Found a passion – but hit a sticking point? Wondering whether to give up or push through? Use the advice and tools from SXSW featured speaker Akash Thakkar to decide. Need more? Stout brings you two real-life “should-I-stay-or-should-I-go” experiences shared by other SXSW presenters.
There are a lot of dreams at SXSW, the annual creative and thought-leader convergence festival held in Austin, TX. Some are realized, but most are in a stage of metamorphosis – no longer a caterpillar, but not yet a butterfly.
One thing that those dreams all have in common is that they started with a passion for something. A spark of desire kindled the flame of pursuit – of a product, an idea, a change. Passion is imperative to get started on a journey, but it can be fickle. Why? Because one of the biggest myths about passion is that it should make things easy – and the truth is anything but.
Passion ≠ Easy
At some point, says Thakkar, things are going to feel like work, no matter how powerful the passion that put you on a particular path was when you began. This is where the self-doubt creeps in, where the questions begin to form. People who buy into the myth of “passion = easy” tend to flit from passion to passion, chasing something new every time their current pursuit becomes hard. And the truth is, there are some times that it does make sense to quit. But it’s often hard to know where or when to draw that line.
“Ask yourself, what are you willing to be rejected for? If you can’t take it, don’t pursue it.” – Akash Thakkar
Linda vs Joey
Consider two SXSW presenters. One, Linda M, had a passion for her family’s business, and wanted to expand their scope and fortune. Another, Joey F, was so inspired by his time spent at Burning Man that when Hurricane Harvey struck Texas, he started on a mission to provide relief using his unique expertise as a maker of things. Both of these people had a strong desire to succeed, and knew what they wanted to pursue. Both hit roadblocks along the way, and things got tough. They had reached pivotal points in their efforts, and needed to take stock.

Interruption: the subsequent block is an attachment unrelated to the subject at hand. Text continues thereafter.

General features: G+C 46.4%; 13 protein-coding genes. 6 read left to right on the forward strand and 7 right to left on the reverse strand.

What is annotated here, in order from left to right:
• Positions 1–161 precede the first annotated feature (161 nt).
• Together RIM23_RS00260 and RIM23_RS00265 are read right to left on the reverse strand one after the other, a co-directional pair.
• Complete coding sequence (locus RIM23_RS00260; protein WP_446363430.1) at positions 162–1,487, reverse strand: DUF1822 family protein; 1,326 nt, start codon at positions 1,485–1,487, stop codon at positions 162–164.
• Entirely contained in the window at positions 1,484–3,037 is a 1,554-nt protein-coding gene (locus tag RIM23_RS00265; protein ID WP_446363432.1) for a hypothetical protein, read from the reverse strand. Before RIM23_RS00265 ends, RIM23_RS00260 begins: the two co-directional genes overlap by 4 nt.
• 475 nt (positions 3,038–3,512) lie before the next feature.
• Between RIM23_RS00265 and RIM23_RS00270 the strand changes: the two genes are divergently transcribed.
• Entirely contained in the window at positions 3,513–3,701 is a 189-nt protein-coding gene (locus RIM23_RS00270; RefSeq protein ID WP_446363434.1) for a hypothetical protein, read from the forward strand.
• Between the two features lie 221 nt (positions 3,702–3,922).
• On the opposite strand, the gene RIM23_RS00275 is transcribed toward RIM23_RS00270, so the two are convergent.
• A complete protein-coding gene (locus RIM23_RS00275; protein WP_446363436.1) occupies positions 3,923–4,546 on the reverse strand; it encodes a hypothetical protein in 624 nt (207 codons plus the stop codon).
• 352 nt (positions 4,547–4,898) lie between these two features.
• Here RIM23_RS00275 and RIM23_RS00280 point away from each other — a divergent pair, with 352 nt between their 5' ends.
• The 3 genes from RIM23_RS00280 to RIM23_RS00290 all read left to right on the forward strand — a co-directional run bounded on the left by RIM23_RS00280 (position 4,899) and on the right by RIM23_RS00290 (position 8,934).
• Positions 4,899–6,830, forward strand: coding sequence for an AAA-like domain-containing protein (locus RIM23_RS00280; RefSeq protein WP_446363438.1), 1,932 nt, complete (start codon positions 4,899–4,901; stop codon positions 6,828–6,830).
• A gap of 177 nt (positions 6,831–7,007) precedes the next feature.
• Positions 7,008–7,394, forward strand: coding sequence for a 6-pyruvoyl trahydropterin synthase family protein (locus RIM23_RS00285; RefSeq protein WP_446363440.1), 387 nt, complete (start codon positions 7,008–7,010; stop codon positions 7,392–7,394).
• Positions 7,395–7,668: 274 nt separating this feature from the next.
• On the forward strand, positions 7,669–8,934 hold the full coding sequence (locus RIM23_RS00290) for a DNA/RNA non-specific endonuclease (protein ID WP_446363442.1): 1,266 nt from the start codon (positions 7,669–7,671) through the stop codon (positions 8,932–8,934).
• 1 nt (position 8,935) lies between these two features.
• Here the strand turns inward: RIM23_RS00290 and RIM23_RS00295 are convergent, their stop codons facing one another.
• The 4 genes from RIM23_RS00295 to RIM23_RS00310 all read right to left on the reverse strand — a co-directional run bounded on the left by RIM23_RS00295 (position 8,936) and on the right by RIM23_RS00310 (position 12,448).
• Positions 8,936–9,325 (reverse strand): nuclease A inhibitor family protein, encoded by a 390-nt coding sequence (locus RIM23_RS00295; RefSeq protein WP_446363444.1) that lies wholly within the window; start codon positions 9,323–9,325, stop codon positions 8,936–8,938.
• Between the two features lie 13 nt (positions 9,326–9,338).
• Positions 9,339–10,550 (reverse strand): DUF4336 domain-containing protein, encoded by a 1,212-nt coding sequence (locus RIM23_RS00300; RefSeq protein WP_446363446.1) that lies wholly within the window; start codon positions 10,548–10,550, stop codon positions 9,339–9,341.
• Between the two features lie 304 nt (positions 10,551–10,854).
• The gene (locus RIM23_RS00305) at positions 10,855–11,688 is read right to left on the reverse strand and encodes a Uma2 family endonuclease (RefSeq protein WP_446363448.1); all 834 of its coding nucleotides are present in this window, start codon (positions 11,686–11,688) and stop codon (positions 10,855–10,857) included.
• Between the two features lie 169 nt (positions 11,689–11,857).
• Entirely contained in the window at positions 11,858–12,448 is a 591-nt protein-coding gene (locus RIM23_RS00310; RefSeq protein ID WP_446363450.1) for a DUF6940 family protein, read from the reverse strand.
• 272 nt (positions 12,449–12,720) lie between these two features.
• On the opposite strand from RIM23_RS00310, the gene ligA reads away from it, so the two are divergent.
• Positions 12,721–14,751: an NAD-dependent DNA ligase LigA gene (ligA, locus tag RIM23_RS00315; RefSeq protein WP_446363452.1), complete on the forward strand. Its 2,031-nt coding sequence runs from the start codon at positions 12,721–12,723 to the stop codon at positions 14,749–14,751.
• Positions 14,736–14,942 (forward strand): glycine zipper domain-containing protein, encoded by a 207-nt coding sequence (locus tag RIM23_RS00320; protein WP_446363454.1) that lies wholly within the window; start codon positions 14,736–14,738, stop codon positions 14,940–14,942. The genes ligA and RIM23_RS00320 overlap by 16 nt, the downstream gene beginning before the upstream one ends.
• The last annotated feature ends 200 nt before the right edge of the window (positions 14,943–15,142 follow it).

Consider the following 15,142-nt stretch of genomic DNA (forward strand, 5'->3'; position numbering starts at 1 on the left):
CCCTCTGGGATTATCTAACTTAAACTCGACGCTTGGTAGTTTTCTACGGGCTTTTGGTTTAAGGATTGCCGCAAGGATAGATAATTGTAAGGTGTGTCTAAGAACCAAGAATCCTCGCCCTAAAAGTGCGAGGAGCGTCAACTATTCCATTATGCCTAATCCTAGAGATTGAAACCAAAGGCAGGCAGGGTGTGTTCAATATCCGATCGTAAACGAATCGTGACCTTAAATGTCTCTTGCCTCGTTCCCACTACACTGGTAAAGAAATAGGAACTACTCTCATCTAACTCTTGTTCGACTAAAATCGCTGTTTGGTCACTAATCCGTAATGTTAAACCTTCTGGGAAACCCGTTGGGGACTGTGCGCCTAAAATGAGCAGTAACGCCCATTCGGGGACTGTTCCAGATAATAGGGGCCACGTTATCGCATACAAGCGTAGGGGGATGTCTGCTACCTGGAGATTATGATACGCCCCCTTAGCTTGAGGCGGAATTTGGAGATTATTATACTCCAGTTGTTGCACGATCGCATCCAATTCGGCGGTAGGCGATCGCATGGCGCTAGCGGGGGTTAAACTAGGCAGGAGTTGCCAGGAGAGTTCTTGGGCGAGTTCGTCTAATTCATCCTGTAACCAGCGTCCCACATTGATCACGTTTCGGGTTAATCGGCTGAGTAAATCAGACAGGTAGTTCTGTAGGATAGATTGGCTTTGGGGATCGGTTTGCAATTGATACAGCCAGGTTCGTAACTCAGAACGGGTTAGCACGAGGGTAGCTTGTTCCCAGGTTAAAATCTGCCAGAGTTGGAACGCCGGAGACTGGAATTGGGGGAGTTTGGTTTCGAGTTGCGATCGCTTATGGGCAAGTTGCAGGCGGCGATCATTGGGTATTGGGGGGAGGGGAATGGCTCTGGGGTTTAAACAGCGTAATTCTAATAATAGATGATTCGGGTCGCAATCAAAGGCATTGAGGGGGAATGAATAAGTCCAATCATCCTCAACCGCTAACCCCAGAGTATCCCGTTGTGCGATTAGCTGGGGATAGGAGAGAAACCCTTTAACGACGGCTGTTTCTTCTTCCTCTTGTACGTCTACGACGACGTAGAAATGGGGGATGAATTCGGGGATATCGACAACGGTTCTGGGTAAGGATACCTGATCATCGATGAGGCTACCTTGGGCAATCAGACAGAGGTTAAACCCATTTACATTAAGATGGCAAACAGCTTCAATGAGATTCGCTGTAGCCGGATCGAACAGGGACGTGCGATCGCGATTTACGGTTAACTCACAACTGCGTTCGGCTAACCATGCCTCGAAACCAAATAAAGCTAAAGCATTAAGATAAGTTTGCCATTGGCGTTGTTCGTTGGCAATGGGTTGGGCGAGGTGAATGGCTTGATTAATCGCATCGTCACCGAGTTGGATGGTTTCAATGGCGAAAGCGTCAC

So what about Linda and Joey?
Both of these SXSW presenters were passionate about what they were doing. Their results, however, were very different. Linda McMahon, current leader of the SBA and former CEO and president of wrestling empire WWE, spoke on going “From Bankrupt to Billionaire”. After literally losing all their money in a bad investment, she and her husband stuck with the wrestling business, leveraging down to the last second to keep going. Joey Ficklin, trade carpenter and director of Maker Faire Austin, presented “How I Failed at Disaster Relief”. His desire to organize disaster relief revolving around the makers’ community was never realized, for a variety of reasons. The key differences between their success and failure when it came to following a passion was knowing when the struggle is too much versus when to push through, and what the long-term upside was. McMahon said to the packed auditorium listening to her story, “It’s not how you fall, it’s how you get up.” But it’s equally important to know whether you should even get up or not.
Passion isn’t always enough to keep going, and struggle isn’t always a reason to quit. Stout offers these additional takes on passion, struggle and the importance of health – see what insights they offer you. And stay tuned next week as we wrap up our SXSW coverage with the reveal of an exciting new American purpose initiative, and a final look at the power of convergence.